Every real number $x$ can be written in the form $E+r$ where $E$ is an even integer and $0\le r\lt2$, and every even integer $E$ can be written in the form $4n+2m$ where $n$ is an integer and $m\in\{0,1\}$. Hence we can write $x$ as


with $n$ an integer, $m\in\{0,1\}$, and $0\le r\lt2$. Note that


for any such $m$ and $r$. Thus, making use only of the identity $\left\lfloor N+u\right\rfloor=N+\left\lfloor u\right\rfloor$ if $N$ is an integer (and $u$ is any real number), and spelling things out in tiny steps, we have

$$\begin{align} \left\lfloor{x\over4}\right\rfloor&=\left\lfloor n+{2m+r\over4} \right\rfloor\\ &=n+\left\lfloor {2m+r\over4} \right\rfloor\\ &=n\\ &=n+\left\lfloor{m\over2} \right\rfloor\\ &=\left\lfloor n+{m\over2} \right\rfloor\\ &=\left\lfloor{2n+m+\left\lfloor{r\over2}\right\rfloor\over2} \right\rfloor\\ &=\left\lfloor{\left\lfloor2n+m+{r\over2}\right\rfloor\over2} \right\rfloor\\ &=\left\lfloor{\left\lfloor{4n+2m+r\over2}\right\rfloor\over2} \right\rfloor\\ &=\left\lfloor{\left\lfloor{x\over2}\right\rfloor\over2} \right\rfloor\\ \end{align}$$

Added later: Here's a second proof. If $x\ge0$, write $x$ in binary:

$$x=d_n\ldots d_1d_0.d_{-1}d_{-2}\ldots$$

Then clearly

$$\begin{align} \left\lfloor{\left\lfloor{x\over2 }\right\rfloor\over2} \right\rfloor &=\left\lfloor{\left\lfloor d_n\ldots d_1.d_0d_{-1}d_{-2}\ldots\right\rfloor\over2} \right\rfloor\\ &=\left\lfloor{ d_n\ldots d_1\over2} \right\rfloor\\ &=\left\lfloor d_n\ldots d_2.d_1 \right\rfloor\\ &=\left\lfloor d_n\ldots d_2.d_1d_0d_{-1}\ldots \right\rfloor\\ &=\left\lfloor{x\over4}\right\rfloor\\ \end{align}$$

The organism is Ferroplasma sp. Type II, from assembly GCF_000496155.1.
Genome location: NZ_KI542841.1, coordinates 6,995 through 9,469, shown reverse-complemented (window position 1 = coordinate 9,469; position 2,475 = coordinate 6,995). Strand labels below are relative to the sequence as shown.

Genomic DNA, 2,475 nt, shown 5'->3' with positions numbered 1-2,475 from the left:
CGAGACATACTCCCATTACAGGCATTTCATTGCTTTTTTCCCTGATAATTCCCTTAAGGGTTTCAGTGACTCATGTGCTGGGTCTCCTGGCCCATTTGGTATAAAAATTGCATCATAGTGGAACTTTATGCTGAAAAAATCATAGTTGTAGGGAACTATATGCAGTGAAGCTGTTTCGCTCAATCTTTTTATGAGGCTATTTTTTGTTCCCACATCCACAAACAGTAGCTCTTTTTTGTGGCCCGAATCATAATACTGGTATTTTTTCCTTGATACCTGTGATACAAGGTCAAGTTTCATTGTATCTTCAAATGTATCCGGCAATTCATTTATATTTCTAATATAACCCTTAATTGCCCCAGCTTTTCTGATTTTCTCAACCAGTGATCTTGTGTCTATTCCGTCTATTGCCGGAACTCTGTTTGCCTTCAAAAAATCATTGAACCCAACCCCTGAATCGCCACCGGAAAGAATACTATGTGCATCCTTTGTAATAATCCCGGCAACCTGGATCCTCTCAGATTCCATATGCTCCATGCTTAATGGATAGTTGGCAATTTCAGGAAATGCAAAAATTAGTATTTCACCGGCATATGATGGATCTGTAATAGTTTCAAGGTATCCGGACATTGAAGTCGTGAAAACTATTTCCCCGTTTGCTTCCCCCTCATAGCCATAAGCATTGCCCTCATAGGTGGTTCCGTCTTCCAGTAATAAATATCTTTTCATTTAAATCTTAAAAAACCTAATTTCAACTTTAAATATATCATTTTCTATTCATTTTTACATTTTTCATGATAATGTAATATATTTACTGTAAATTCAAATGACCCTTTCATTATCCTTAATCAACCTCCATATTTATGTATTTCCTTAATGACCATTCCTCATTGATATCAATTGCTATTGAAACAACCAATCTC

Finally, if $x\lt0$, choose an integer $N$ such that $4N+x\ge0$. Then, using the same trick of moving additive integers in and out of the floor function, we have

$$\begin{align} \left\lfloor{x\over4} \right\rfloor &=\left\lfloor N+{x\over4} \right\rfloor-N\\ &=\left\lfloor{4N+x\over4} \right\rfloor-N\\ &=\left\lfloor {\left\lfloor{4N+x\over2} \right\rfloor\over2} \right\rfloor-N\\ &=\left\lfloor{2N+\left\lfloor{x\over2} \right\rfloor\over2} \right\rfloor-N\\ &=\left\lfloor{\left\lfloor{x\over2} \right\rfloor\over2} \right\rfloor \end{align}$$


First, we'll notice that, for $a$, $b$ two real numbers, $\left[\frac{a}{b}\right]$ is the quotient of the Euclidian division of $a$ by $b$.

Let $x\in\mathbb{R}$. Then $$x = 2 \left[\frac{x}{2}\right] + r'$$ with $r' \in \{0,1\}$

And likewise $$x = 4\left[\frac{x}{4}\right] + r''$$ with $r'' \in \{0,1,2,3\}$


$$\left[\frac{x}{2}\right] = 2 \left[\frac{\left[\frac{x}{2}\right]}{2}\right] + r$$ with $r \in \{0,1\}$.

So we have with the two first equations :

$$ 2 \left[\frac{x}{2}\right] + r' = 4\left[\frac{x}{4}\right] + r''$$

And, with the third :

$$2 \times \left( 2 \left[\frac{\left[\frac{x}{2}\right]}{2}\right] + r\right) + r' = 4\left[\frac{x}{4}\right] + r''$$

So $$4 \left[\frac{\left[\frac{x}{2}\right]}{2}\right] + (2r + r') = 4\left[\frac{x}{4}\right] + r''$$

Since $0 \leqslant 2r+ r' < 4$, the unicity of the Euclidian division allow us to say that $$ \left[\frac{\left[\frac{x}{2}\right]}{2}\right] = \left[\frac{x}{4}\right] $$